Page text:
The Informer

This week's energy news headlines: Record investment went into renewables in the first-half of the year despite supply chain challenges; More action is urged to help businesses deal with rising energy costs; Plans to re-power up to 1,000 onshore wind turbines across the UK have been unveiled.

  • Renewables investment hits record high

    Global investment in renewable energy in the first half of the year set a record high of more than £180bn, according to new figures. BloombergNEF said the uptick in investment reflects an acceleration in demand for clean energy supplies to tackle the ongoing global energy and climate crises. Investment in new large- and small-scale solar projects rose 33% from the first half of 2021 with wind project financing up by 16%. The growth came despite challenges faced in rising input costs for key materials such as steel, as well as supply chain disruptions and rising financing costs. Albert Cheung, head of analysis at BloombergNEF, said: “Policy makers are increasingly recognizing that renewable energy is the key to unlocking energy security goals and reducing dependence on volatile energy commodities. “Despite the headwinds presented by ongoing cost inflation and supply chain challenges, demand for clean energy sources has never been higher, and we expect that the global energy crisis will continue to act as an accelerant for the clean energy transition.” Read more

  • Warning over impact of business energy cost hike

    Higher energy costs could see businesses fail with the impact felt across the economy, according to analysts. Many firms will see their energy bills rocket when new contracts are negotiated in October according to data from Cornwall Insight. It warned some will face bills five times their current price, as concerns over Russian gas supply, tight electricity markets in Europe, and a global disruption to Liquified Natural Gas see prices spike. Robert Buckley of Cornwall Insight said: “Business energy prices have climbed considerably in the past 15 months, and they stand on the verge of another significant steep uplift when new contracts come in to place for the period from 1 October. “Logic dictates that there can only be so long that so many businesses can pay so much more for their energy without knock-on consequences for themselves, their suppliers, and the wider economy.” Buckley said although there had been significant focus on the impact of rising bills on households there has been “strikingly little” said about the affordability of business energy bills. “We must think much harder about what this energy crisis is doing to business. This is not only to ensure we don’t see loss of output, but so we don’t see companies with heritage, roots in their communities and otherwise good prospects washed away,” he added. Read more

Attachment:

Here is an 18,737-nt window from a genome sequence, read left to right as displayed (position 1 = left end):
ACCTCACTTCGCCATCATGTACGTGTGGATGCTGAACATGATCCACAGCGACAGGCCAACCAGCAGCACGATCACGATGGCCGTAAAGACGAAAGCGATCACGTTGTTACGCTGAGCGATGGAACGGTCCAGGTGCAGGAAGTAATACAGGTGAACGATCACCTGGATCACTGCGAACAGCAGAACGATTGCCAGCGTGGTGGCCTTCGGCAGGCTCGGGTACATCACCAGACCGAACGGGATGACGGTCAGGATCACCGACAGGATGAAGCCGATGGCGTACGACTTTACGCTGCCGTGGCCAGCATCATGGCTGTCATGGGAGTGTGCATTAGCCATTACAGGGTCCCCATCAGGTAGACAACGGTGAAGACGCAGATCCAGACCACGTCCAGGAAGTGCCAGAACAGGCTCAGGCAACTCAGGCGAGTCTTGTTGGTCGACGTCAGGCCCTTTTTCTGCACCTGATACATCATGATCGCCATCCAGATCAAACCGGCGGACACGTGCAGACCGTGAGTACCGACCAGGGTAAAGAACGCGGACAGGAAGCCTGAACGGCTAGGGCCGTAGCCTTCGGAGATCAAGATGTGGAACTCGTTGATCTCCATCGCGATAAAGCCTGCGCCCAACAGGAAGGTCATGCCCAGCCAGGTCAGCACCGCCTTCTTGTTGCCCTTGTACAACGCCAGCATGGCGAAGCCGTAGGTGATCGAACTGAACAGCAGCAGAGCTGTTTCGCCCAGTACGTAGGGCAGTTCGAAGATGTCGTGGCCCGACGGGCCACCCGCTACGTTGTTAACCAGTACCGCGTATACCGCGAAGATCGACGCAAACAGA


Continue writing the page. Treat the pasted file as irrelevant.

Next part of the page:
• Plans to repower 1,000 wind turbines announced

    Plans to repower up to 1,000 onshore wind turbines over the next eight years have been unveiled. Octopus Energy Generation, one of Europe’s largest investors in renewable energy, is partnering with turbine manufacturer EWT on the plans to upgrade older turbines. The new turbines will range from 250 kW - 1 MW. Work begins this Autumn and the partners aim to be finished by 2030. Zoisa North-Bond, CEO of Octopus Energy Generation, comments: “We need to build enormous amounts of new renewable power, but at the same time it’s a no-brainer to make better use of the UK’s existing onshore wind turbines. “There’s a huge untapped opportunity to repower wind turbines that communities have already hosted for many years. This means powering even more homes with cheaper, local, green energy, helping to drive down energy bills and provide energy security.” Read more

  • Ofgem says price cap move will reduce risk of supplier failure

    Ofgem has warned households face a “very challenging winter” as it announced the energy price cap will be updated quarterly rather than every six months. The regulator said the change will help provide the stability needed in the energy market, reducing the risk of further large-scale supplier failures which it said cause huge disruption and push up costs for consumers. Jonathan Brearley, CEO of Ofgem, said: “The trade-offs we need to make on behalf of consumers are extremely difficult and there are simply no easy answers right now. These changes ensure the price cap does its job, making sure customers are only paying the real cost of their energy, but also, that it can adapt to the current volatile market.
    “We will keep working closely with the Government, consumer groups and with energy companies on what further support can be provided to help with these higher prices.” Read more

  • Smart meter network traffic set to rise 500%

    Demand and usage across the smart meter network is forecast to increase by 500% over the next four years, according to new figures. In an update from the Data Communications Company (DCC), which operates the network, that connects smart meters to energy suppliers, it said it now has 21 million meters connected. Within the next 12 months, the DCC said more than half of the homes in Britain will have an interoperable smart meter that can work between energy suppliers and have the capability to provide half-hourly meter reads. Angus Flett, Chief Executive of the DCC, said the figures highlighted the organisation’s pivotal role supporting the energy transition and UK’s journey to Net Zero. “Our network is already providing detailed and critical data needed to understand future energy demand. As we move to more sustainable generation sources, the proportion of weather-dependent generation powering our homes and industries will increase significantly. “The UK’s new smart electricity grid will address these challenges by balancing supply patterns with new demand that will emerge from the widespread adoption of technologies such as EVs and heat pumps.” Read more